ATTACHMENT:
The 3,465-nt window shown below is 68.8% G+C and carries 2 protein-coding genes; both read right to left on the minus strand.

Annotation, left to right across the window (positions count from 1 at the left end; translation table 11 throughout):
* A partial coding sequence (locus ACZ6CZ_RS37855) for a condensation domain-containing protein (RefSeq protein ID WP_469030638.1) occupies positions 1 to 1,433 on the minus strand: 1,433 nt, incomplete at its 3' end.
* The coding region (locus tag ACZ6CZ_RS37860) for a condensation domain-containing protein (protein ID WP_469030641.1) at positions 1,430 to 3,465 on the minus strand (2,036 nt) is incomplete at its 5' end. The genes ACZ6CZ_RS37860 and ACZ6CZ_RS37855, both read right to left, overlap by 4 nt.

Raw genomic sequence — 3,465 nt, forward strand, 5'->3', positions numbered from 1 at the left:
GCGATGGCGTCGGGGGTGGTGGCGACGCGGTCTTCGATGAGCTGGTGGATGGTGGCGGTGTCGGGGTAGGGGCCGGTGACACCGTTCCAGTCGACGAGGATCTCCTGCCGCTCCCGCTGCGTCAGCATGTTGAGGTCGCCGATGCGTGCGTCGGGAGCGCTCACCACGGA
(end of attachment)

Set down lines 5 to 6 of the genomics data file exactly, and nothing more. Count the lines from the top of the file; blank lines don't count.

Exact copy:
Raw genomic sequence — 3,465 nt, forward strand, 5'->3', positions numbered from 1 at the left:
GCGATGGCGTCGGGGGTGGTGGCGACGCGGTCTTCGATGAGCTGGTGGATGGTGGCGGTGTCGGGGTAGGGGCCGGTGACACCGTTCCAGTCGACGAGGATCTCCTGCCGCTCCCGCTGCGTCAGCATGTTGAGGTCGCCGATGCGTGCGTCGGGAGCGCTCACCACGGA